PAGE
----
(mergesort x) converts the list
Our implementation is probably not blisteringly fast. Folklore says we should switch to using a bubblesort when we get down to some threshold, say 40 elements. I'm not going to bother with any of that. If you find that the mergesort's performance is inadequate, which is unlikely, you can work on making it faster.
There are a few points of interest. If you look at the actual sort code, mergesort-exec, you will see that it is actually using the set library's own union function to perform the union. This is pretty slick because union is linear complexity, and yet is easy to reason about since we have already got a lot of theory in place about it.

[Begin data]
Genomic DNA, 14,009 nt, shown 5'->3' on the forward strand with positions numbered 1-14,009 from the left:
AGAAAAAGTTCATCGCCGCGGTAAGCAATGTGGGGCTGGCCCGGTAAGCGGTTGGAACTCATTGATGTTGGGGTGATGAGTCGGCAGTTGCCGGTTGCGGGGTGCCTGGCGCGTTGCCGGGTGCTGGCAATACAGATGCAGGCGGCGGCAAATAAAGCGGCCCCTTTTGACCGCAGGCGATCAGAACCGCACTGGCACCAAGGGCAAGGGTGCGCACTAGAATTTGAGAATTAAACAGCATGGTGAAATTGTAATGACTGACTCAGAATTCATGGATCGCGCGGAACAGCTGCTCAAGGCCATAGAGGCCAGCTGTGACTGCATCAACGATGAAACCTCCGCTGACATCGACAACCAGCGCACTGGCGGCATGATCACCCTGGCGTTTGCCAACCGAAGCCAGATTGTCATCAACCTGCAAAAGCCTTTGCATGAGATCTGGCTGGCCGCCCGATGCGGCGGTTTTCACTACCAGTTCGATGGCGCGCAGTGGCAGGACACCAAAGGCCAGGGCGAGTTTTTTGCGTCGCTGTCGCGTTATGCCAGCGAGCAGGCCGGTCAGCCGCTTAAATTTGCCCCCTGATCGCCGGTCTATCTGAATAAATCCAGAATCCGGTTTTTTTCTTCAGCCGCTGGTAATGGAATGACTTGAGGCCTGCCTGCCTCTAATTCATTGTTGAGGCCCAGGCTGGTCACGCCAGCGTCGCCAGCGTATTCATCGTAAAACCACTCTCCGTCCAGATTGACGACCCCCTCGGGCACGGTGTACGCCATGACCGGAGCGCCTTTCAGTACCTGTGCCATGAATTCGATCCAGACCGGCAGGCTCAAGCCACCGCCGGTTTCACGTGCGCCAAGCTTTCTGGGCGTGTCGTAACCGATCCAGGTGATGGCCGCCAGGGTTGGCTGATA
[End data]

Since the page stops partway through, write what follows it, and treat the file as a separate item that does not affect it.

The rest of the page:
In any case, our strategy for proving the equality of this mergesort with a simple insertion sort is the exact same trick we use everywhere else in the sets library. We begin by showing that both produce sets, and then show that membership in either is true exactly when an element is member-equal in the original list.
(defun mergesort (x) (declare (xargs :guard t)) (mbe :logic (if (endp x) nil (insert (car x) (mergesort (cdr x)))) :exec (mergesort-exec x)))
(defthm mergesort-set (setp (mergesort x)))
(defthm in-mergesort (equal (in a (mergesort x)) (if (member a x) t nil)))
(defthm mergesort-set-identity (implies (setp x) (equal (mergesort x) x)))